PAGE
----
A fight for life: Jahi McMath
1/16/2014, 4:28 p.m.
In an ongoing saga, a 13-year-old brain-dead Black child in California has been relocated to New York in an effort to save the teen.
The situation involves Jahi McMath, who was declared brain-dead after a routine operation to get her tonsils removed. The operation resulted in complications for the teen, including cardiac arrest and severe bleeding, according to reports. Without a feeding tube, she was attached to a ventilator and has been given antibiotics and nutritional support.
McMath’s family and the hospital, Children’s Hospital & Research Center Oakland, were put at odds. Doctors wanted to remove the teen from the ventilator, bringing the case to court. Doctors said that she was dead; however, the family contends that McMath is showing signs of life.
Alameda County Superior Court Judge Evelio Grillo ruled that the hospital had to hold off on disconnecting McMath from life support. He gave the family until Tuesday to come up with a way to resolve the situation.
Last week, the hospital released McMath to her family to seek help elsewhere. McMath was transported, with the help of a ventilator, to an undisclosed location in New York. The family remains hopeful that McMath will pull through.
“We’re very relieved that she got safely to where she needed to be, because we were all very afraid—given the fragile condition as she wasted away at Children’s—that she might not make it,” said Chris Dolan, the family’s attorney, on Monday.
McMath’s uncle, Omari Sealy, said in a televised interview that as long as McMath’s heart is beating, she is alive.
“As a family, we are definitely relieved that she’s no longer at Children’s Hospital, but we’re all emotionally drained,” Sealey said. “This has been an incredible roller-coaster ride of emotions. She’s moving a lot more. She responds to audio and touch, and more compelling evidence is the fact that she can move her head and neck.”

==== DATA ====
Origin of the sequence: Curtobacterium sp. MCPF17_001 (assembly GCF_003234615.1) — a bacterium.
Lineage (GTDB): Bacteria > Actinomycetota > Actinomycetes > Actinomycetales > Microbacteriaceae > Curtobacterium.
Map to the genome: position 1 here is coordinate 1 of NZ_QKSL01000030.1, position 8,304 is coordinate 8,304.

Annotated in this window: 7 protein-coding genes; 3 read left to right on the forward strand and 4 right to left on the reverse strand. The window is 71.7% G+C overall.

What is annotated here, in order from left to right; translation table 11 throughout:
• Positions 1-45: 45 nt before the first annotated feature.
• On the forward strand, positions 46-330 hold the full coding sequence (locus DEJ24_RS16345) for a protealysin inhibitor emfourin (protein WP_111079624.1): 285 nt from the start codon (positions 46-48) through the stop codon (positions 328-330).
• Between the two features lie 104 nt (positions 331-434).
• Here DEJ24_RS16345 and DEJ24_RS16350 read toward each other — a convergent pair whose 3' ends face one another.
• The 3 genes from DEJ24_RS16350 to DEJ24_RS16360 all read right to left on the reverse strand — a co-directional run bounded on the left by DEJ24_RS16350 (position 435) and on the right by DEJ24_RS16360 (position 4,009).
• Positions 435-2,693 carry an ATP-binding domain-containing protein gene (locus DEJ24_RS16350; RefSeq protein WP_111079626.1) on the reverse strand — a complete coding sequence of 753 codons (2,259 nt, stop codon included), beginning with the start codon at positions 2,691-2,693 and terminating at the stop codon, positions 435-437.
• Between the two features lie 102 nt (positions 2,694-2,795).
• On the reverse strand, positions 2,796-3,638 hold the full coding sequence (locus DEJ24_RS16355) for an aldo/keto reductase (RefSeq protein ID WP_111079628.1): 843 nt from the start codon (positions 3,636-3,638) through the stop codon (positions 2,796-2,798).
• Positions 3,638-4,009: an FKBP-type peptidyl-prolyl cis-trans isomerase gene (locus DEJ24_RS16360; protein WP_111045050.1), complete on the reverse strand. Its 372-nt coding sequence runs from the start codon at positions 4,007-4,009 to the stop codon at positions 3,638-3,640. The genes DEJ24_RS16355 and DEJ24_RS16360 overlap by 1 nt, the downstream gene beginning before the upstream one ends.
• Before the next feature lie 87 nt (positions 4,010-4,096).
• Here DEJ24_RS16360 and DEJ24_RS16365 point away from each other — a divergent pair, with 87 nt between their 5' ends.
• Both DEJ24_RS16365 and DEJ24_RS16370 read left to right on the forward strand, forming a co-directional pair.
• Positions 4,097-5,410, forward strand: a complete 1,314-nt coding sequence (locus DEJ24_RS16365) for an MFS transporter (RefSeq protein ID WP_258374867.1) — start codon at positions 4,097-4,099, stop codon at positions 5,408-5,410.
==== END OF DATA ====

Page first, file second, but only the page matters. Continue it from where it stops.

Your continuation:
Last Monday, Dolan said that McMath’s body has deteriorated so badly that they are not sure if she’s going to make it.
“She’s in very bad shape,” he said. “What I can tell you is that those examinations show that her medical condition, separate from the brain issue, is not good.”
The case has been compared to a similar situation involving Theresa Marie “Terri” Schiavo. The case involved prolonged life support that lasted from 1990 to 2005. The issue was whether to carry out the decision of Schiavo’s husband to terminate her life support.
As a result of the prolonged series of legal challenges presented by her parents and by state and federal legislative intervention in the highly publicized case, there was a seven-year delay before life support was finally terminated.
McMath’s family has received support from the Terri Schiavo Life & Hope Network, and others, who say McMath has been labeled a “deceased” person, yet she retains all the functional attributes of a living person, despite her brain injury.
“Families and individuals must make themselves aware of what so-called ‘brain death’ is and what it is not,” said Bobby Schindler, executive director of the Terri Schiavo Life & Hope Network. “Additionally, families and individuals must educate themselves regarding their rights as patients, the advance documentation that must be completed prior to any medical procedure, as well as how to best ensure any patient’s rights.”